Twenty years after cancer claimed Bronwen Wallace’s life, her cultural and political legacy lives on in Kingston. As the world gets ready for International Women’s Day this Saturday, activists, scholars, writers, residents and students are gathering for a three-day conference to meet, discuss and celebrate Wallace’s work as a Kingston writer and activist.
Aptly named Common Magic, after a book of Wallace’s poetry, the conference, which begins this Friday afternoon, will provide a forum to discuss and explore her writing and political work in the Kingston community.
The conference brings together nationally acclaimed writers from near and far such as Lorna Crozier, Phill Hall, Michael Crummey, Alison Pick, Sonnet L’Abbé and Queen’s own Carolyn Smart.
Wallace was 44 when she died. She spent the majority of her life working to foster creativity in her hometown. She held a Bachelor of arts and a Master’s in English from Queen’s, but quit academics while working on her Ph.D. because she found it too removed from the world around her, according to conference organizer and politics and women’s studies professor Margaret Little.
Wallace advocated for women’s and children’s rights in the shelter movement—trying, over the years, to create and maintain community shelters for battered women. She established a children’s program at Kingston’s Interval House (KIH), a shelter for abused women. She told the stories of women through compelling poetry and prose that won awards such as the Commonwealth Poetry Prize, Du Maurier Award for Poetry, Pat Lowther Award and the National Magazine Award.
Known for her unique and conversational voice, Wallace primarily wrote poetry but dabbled in prose. Her book of short stories People You’d Trust Your Lives To tells of the inner lives of women—she’s known for pulling women’s lives from the periphery and making them the central focal point in her writing. Her poetry books such as Common Magic speak openly about violence against women and children and the emergence of love, and her book Keep That Candle Burning Bright celebrates the power of music through poems inspired by folk musician Emmylou Harris.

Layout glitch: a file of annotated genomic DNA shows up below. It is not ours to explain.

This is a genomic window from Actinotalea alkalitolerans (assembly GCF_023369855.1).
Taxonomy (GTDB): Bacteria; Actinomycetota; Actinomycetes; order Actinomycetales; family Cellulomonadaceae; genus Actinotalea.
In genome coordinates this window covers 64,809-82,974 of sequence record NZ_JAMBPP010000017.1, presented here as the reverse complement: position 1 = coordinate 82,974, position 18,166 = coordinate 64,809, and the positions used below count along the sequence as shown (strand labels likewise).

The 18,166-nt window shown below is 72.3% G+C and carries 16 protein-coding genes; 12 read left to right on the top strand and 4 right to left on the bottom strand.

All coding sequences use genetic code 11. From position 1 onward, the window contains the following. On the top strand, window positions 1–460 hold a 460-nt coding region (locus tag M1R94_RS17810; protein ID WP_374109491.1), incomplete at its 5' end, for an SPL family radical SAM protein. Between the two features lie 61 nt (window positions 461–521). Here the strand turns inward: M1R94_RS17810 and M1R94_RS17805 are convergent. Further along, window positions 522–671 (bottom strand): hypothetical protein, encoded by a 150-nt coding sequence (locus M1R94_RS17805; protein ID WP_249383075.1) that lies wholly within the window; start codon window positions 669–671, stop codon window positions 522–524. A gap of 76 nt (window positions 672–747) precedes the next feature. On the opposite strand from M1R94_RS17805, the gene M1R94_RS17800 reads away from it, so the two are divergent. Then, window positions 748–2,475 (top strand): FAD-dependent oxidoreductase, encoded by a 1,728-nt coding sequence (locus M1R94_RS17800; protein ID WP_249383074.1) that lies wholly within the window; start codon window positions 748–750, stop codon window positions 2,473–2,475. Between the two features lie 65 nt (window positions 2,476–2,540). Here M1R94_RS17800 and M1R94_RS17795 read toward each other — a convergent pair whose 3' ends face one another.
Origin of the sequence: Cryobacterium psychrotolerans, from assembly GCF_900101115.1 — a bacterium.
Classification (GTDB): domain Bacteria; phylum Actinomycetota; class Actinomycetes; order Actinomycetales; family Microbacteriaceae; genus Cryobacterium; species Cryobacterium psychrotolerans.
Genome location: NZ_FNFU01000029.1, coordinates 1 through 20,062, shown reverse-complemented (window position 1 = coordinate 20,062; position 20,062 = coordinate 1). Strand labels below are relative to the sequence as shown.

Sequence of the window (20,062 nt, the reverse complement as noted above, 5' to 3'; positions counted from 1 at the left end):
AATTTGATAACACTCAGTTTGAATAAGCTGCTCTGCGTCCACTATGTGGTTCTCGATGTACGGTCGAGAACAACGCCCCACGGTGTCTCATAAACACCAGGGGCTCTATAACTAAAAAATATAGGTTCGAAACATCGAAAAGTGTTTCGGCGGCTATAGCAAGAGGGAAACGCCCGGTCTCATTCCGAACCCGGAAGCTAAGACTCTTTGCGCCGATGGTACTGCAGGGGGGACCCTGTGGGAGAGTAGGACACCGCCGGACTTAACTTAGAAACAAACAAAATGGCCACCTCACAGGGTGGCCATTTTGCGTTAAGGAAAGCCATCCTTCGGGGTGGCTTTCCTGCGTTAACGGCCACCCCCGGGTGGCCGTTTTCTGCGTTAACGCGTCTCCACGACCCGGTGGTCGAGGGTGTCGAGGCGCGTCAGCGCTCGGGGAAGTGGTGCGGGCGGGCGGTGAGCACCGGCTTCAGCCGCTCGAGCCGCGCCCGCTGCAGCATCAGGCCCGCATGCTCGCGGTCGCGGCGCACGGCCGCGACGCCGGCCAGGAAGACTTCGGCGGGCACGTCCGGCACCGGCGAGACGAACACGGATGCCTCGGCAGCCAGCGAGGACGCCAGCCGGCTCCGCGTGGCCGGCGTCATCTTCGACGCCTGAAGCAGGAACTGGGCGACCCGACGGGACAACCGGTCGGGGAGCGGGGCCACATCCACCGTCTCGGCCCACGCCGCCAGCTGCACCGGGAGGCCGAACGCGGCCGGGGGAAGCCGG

She also made films, wrote the the Whig-Standard’s first feminist column and taught and mentored other writers in the community by running workshops, working closely with friends who were writers and teaching at St. Lawrence College and Queen’s University.
Smart, a writer, creative writing and English professor at Queen’s and Wallace’s close friend, helped organize the conference in Wallace’s honour.
“We were envisioning a conference that wasn’t just a writing conference. It mirrors her own life, in all its myriads,” Smart said.
“[Organizing the conference] has been really rewarding, because even 19 years after she’s been gone I try my best to stay as close to her as I can. This is another way to commune with her.
“She was so essentially Canadian. She lived here all of her life and she felt you could write anything in the world from your own backyard,” Smart said.
“I think those things are important to remember and work from.”
Although writing will be a huge part of the discussion, it’s only one aspect of the conference. Alongside poetry readings, the conference will feature academic presentations about Wallace’s writing, panels on women’s issues and activism past and present, and screenings of Wallace’s two films, All You Have to Do and That’s Why I’m Talking. Music and drama students will perform original compositions inspired by Wallace and Canadian folk stars Kate and Anna McGarrigle will perform Saturday night at Sydenham Church.
Wallace’s husband, Chris Whynot, and her son and executor of her literary estate, Jeremy Baxter, will both speak this evening as part of the conference.
“We decided early on it wasn’t simply to be about reminiscing about Bronwen but rather about how her spirit lives on and what is going on now,” Little said.
Little heard Wallace speak about women’s literature when she was a graduate student at Queen’s and has been an enthusiastic admirer of Wallace’s writing and passionate advocacy work ever since.
She said the community’s response to the conference has been overwhelming. “She’s touched people who are award-winning poets across the country. She’s touched people’s lives who are young artists with the Bronwen Wallace Award for emerging writers. She’s also touched all kinds of people in the Kingston area who read her columns in the Whig-Standard,” Little said.